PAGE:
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Oh! thou wilt yet relent, for woman's heart
Was formed to suffer and to melt.


Away! Why should I pity thee?- Thou wilt but prove What I have known before-and yet I live! Nature is strong, and it may all be borneThe sick impatient yearning of the heart For that which is not; and the weary sense Of the dull void, wherewith our homes have been Circled by death ; yes, all things may be borne ! All, save remorse.—But I will not bow down My spirit to that dark power :—there was no guilt! Anselmo ! wherefore didst thou talk of guilt ?


Aye, thus doth sensitive conscience quicken thought,
Lending reproachful voices to a breeze,
Keen lightning to a look.


Leave me in peace!
Is 't not enough that I should have a sense
Of things thou canst not see, all wild and dark,
And of unearthly whispers, haunting me

With dread suggestions, but that thy cold words,
Old man, should gall me too ?--Must all conspire
Against me ?--Oh! thou beautiful spirit! wont
To shine upon my dreams with looks of love,
Where art thou vanish'd ?-Was it not the thought
Of thee which urged me to the fearful task,
And wilt thou now forsake me?-I must seek
The shadowy woods again, for there, perchance,
Still may thy voice be in my twilight-paths;
-Here I but meet despair!


Despair not thou,
My daughter !—he that purifies the heart
With grief, will lend it strength.
CONSTANCE (endeavouring to rouse herself).

Did she not say
That some one was to die?


I tell thee not
Thy pangs are vain—for nature will have way.
Earth must have tears; yet in a heart like thine,
Faith may not yield its place.


Blood on my

Have I not heard Some fearful tale ?--Who said, that there should rest

soul ?-What blood ?-I never bore Hatred, kind father, urto aught that breathes; Raimond doth know it well.–Raimond !-High heaven, It bursts upon me now!-and he must die ! For my sake-e'en for mine!


Her words were strange, And her proud mind seem'd half to frenzy wrought-Perchance this may not be.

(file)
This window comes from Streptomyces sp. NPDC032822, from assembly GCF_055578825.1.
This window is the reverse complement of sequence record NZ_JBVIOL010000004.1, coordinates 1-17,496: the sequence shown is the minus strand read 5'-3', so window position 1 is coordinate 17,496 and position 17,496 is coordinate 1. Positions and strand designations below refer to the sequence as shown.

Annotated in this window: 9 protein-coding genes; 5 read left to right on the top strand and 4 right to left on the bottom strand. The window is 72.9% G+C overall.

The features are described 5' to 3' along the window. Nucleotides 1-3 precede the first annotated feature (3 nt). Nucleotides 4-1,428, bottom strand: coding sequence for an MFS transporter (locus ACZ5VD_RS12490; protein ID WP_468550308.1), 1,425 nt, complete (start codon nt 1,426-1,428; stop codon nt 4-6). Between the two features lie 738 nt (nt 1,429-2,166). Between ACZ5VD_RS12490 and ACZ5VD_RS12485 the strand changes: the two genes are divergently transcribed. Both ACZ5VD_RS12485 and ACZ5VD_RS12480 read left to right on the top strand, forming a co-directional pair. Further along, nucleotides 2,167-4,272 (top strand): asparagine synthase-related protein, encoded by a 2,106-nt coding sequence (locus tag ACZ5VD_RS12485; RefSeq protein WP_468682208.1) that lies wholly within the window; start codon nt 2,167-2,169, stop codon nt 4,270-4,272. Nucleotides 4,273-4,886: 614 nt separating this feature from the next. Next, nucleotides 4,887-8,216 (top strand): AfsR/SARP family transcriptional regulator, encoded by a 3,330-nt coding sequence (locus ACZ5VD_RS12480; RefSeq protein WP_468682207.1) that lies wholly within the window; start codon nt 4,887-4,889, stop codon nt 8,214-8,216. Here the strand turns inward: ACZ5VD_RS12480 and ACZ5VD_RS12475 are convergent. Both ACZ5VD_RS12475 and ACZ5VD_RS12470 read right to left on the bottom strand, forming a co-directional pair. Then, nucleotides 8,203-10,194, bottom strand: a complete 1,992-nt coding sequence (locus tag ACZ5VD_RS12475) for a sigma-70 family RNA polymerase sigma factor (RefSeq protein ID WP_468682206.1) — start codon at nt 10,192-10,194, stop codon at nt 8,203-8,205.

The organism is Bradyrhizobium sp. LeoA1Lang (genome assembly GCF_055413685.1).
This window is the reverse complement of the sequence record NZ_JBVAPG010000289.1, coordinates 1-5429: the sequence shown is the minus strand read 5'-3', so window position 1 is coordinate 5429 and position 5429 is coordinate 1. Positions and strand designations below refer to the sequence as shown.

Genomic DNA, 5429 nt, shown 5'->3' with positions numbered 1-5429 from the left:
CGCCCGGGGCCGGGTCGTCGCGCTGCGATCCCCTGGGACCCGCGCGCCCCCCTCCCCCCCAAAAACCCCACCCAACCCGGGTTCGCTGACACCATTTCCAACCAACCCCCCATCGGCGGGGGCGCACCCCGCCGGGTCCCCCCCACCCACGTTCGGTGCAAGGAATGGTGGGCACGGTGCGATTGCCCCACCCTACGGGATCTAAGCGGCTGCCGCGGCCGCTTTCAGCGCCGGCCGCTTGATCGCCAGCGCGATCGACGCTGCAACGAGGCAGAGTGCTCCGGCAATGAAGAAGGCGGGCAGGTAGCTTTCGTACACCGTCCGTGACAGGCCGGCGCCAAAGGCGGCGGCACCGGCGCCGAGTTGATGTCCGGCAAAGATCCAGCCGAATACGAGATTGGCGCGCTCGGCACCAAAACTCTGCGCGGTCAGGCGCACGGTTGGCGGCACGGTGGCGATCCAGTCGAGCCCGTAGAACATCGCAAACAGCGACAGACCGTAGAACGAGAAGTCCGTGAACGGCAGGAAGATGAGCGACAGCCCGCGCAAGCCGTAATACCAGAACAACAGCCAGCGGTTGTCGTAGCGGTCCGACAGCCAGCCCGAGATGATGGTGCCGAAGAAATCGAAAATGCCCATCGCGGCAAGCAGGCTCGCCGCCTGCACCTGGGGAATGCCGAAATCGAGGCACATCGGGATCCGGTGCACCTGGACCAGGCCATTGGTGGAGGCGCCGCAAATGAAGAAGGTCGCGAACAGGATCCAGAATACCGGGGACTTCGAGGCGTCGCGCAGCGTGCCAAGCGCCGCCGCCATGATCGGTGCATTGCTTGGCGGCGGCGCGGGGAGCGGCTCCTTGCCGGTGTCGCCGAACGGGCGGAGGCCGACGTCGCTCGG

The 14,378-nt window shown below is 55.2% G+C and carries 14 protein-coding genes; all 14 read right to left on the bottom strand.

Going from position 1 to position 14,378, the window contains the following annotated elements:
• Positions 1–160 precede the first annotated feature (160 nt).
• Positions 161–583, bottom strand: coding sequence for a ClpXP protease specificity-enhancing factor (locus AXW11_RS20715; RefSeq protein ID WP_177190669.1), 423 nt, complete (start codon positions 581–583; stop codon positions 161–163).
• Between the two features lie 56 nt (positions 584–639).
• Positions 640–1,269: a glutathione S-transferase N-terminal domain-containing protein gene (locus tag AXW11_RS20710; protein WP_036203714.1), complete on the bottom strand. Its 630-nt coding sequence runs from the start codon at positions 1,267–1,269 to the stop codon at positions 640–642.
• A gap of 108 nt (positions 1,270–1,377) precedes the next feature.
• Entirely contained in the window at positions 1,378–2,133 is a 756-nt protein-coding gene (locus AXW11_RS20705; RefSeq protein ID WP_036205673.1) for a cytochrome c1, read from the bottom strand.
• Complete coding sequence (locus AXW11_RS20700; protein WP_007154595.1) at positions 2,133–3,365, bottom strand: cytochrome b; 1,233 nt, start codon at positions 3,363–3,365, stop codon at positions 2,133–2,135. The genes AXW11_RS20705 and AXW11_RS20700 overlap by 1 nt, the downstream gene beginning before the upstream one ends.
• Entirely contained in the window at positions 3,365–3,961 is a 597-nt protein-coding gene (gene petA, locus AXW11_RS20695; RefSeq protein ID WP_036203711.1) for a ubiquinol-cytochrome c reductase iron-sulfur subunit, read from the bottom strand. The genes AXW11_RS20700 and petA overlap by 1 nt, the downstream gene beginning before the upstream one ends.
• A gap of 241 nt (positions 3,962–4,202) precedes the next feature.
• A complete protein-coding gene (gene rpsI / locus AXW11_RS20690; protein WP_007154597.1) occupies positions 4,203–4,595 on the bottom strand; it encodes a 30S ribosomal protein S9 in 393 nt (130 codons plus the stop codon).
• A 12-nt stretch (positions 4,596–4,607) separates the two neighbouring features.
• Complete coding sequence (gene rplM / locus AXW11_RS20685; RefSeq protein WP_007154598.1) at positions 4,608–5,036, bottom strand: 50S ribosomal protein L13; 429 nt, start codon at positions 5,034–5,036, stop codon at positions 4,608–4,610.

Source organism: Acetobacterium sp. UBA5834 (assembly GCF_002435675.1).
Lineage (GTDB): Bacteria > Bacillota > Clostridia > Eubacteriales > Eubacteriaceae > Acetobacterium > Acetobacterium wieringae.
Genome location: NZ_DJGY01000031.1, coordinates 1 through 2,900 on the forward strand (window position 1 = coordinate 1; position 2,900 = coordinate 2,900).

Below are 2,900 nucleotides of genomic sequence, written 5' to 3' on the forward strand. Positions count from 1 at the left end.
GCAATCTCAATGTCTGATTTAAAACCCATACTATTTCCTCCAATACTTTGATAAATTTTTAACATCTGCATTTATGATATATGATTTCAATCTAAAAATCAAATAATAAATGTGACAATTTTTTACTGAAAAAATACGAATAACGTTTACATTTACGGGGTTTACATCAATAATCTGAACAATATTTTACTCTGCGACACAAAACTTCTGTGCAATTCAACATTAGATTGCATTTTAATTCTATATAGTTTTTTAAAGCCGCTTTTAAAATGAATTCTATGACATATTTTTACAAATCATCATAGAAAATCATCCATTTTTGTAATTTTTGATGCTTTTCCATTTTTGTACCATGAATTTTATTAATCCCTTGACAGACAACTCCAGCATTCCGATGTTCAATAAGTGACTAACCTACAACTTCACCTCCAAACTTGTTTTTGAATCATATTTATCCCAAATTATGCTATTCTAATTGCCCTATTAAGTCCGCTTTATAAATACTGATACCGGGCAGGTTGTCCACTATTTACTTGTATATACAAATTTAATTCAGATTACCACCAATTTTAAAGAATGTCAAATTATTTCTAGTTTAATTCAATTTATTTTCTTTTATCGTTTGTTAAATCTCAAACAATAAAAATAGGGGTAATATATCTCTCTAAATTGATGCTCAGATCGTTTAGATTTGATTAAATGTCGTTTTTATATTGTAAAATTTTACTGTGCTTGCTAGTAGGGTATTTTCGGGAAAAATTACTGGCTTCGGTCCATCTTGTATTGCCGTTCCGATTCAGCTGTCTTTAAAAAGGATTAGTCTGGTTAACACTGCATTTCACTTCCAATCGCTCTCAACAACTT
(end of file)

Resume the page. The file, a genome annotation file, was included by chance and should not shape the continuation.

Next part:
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To give their stern and unrelenting hearts
A victim in his stead.


Stay! wouldst thou rush

On certain death?


I may not falter now,
-Is not the life of woman all bound up
In her affections - What hath she to do
In this bleak world alone?-It may be well
For man on his triumphal course to move,
Uncumber'd by soft bonds; but we were born
For love and grief.


Thou fair and gentle thing,
Unused to meet a glance which doth not speak
Of tenderness or homage! how shouldst thou
Bear the hard aspect of unpitying men,
Or face the king of terrors?


There is strength
Deep bedded in our hearts, of which we reck
But little, till the shafts of Heaven have pierced
Its fragile dwelling.-Must not earth be rent
Before her gems are found ?-Oh! now I feel
Worthy the generous love which hath not shunn'd
To look on death for me !-My heart hath given
Birth to as deep a courage, and a faith
As high in its devotion.



She is gone!
Is it to perish?—God of mercy ! lend
Power to my voice, that so its prayer may save

pure and lofty creature !—I will follow-
But her young footstep and heroic heart
Will bear her to destruction faster far
Than I can track her path.


SCENE III.-Hall of a Public Building.

Procida, MONTALBA, Guido, and others, seated as on a



The morn lower'd darkly, but the sun hath now,
With fierce and angry splendour, through the clouds
Burst forth, as if impatient to behold
This, our high triumph.—Lead the prisoner in.

(Raimond is brought in fettered and guarded.)

Why, what a bright and fearless brow is here!

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